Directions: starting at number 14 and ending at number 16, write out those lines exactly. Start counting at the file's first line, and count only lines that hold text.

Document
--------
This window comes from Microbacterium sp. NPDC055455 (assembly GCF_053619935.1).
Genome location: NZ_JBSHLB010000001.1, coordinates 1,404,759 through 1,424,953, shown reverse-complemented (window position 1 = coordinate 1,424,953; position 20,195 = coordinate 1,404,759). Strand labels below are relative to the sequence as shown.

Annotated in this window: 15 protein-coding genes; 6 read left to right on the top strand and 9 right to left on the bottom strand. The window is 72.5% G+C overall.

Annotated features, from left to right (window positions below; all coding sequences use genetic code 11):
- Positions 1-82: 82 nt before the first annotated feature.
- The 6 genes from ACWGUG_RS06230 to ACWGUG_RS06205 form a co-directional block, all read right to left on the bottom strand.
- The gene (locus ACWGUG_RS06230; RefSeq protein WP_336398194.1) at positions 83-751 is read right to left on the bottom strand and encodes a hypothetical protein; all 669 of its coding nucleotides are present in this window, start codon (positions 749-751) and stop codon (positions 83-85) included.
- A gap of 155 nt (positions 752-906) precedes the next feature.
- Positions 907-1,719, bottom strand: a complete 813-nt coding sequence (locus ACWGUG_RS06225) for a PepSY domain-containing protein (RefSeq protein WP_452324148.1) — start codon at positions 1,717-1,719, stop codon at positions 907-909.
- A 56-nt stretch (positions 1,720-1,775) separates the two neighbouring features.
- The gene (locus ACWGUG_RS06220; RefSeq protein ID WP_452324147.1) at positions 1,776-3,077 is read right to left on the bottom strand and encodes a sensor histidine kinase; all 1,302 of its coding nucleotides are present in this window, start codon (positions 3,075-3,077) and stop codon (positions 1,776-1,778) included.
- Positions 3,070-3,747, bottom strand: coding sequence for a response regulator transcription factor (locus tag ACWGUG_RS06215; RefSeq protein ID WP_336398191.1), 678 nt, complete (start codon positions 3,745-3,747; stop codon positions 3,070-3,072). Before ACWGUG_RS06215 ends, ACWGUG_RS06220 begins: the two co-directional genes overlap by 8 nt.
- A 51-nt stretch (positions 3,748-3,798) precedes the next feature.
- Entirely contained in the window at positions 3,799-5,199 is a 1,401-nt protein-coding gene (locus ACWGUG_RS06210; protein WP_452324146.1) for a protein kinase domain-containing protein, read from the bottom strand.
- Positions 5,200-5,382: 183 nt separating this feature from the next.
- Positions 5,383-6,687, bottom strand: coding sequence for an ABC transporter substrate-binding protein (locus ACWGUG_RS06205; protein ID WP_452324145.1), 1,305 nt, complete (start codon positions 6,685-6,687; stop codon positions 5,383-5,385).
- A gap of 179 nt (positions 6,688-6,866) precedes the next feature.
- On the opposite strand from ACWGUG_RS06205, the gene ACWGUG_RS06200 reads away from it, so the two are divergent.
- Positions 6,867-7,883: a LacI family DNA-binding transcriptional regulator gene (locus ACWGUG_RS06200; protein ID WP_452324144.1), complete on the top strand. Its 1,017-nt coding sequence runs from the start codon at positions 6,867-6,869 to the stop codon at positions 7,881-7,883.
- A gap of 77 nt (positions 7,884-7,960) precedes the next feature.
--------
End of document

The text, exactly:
- Entirely contained in the window at positions 3,799-5,199 is a 1,401-nt protein-coding gene (locus ACWGUG_RS06210; protein WP_452324146.1) for a protein kinase domain-containing protein, read from the bottom strand.
- Positions 5,200-5,382: 183 nt separating this feature from the next.
- Positions 5,383-6,687, bottom strand: coding sequence for an ABC transporter substrate-binding protein (locus ACWGUG_RS06205; protein ID WP_452324145.1), 1,305 nt, complete (start codon positions 6,685-6,687; stop codon positions 5,383-5,385).